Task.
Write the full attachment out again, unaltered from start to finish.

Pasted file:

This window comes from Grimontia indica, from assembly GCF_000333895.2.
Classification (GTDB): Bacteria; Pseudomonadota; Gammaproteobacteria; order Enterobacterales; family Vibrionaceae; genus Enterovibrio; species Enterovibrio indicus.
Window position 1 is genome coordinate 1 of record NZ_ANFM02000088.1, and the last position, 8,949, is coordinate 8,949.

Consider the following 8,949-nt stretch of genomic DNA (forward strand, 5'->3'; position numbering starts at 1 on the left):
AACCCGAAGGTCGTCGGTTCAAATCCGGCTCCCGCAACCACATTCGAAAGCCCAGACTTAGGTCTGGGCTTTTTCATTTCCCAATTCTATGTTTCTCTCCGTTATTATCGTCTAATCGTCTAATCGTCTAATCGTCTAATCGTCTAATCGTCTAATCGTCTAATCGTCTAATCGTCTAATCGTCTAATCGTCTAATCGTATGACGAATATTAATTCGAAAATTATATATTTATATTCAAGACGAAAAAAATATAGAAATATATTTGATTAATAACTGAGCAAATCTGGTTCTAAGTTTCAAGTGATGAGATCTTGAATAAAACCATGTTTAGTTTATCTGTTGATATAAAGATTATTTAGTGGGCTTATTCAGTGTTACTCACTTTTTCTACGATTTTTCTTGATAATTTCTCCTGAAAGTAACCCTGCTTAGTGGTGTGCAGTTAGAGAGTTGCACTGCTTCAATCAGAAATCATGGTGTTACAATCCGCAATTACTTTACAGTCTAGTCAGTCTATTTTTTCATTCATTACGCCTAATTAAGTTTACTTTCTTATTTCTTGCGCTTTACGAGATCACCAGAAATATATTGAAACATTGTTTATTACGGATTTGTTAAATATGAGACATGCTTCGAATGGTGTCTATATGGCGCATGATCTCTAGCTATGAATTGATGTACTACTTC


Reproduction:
This window comes from Grimontia indica, from assembly GCF_000333895.2.
Classification (GTDB): Bacteria; Pseudomonadota; Gammaproteobacteria; order Enterobacterales; family Vibrionaceae; genus Enterovibrio; species Enterovibrio indicus.
Window position 1 is genome coordinate 1 of record NZ_ANFM02000088.1, and the last position, 8,949, is coordinate 8,949.

Consider the following 8,949-nt stretch of genomic DNA (forward strand, 5'->3'; position numbering starts at 1 on the left):
AACCCGAAGGTCGTCGGTTCAAATCCGGCTCCCGCAACCACATTCGAAAGCCCAGACTTAGGTCTGGGCTTTTTCATTTCCCAATTCTATGTTTCTCTCCGTTATTATCGTCTAATCGTCTAATCGTCTAATCGTCTAATCGTCTAATCGTCTAATCGTCTAATCGTCTAATCGTCTAATCGTCTAATCGTCTAATCGTATGACGAATATTAATTCGAAAATTATATATTTATATTCAAGACGAAAAAAATATAGAAATATATTTGATTAATAACTGAGCAAATCTGGTTCTAAGTTTCAAGTGATGAGATCTTGAATAAAACCATGTTTAGTTTATCTGTTGATATAAAGATTATTTAGTGGGCTTATTCAGTGTTACTCACTTTTTCTACGATTTTTCTTGATAATTTCTCCTGAAAGTAACCCTGCTTAGTGGTGTGCAGTTAGAGAGTTGCACTGCTTCAATCAGAAATCATGGTGTTACAATCCGCAATTACTTTACAGTCTAGTCAGTCTATTTTTTCATTCATTACGCCTAATTAAGTTTACTTTCTTATTTCTTGCGCTTTACGAGATCACCAGAAATATATTGAAACATTGTTTATTACGGATTTGTTAAATATGAGACATGCTTCGAATGGTGTCTATATGGCGCATGATCTCTAGCTATGAATTGATGTACTACTTC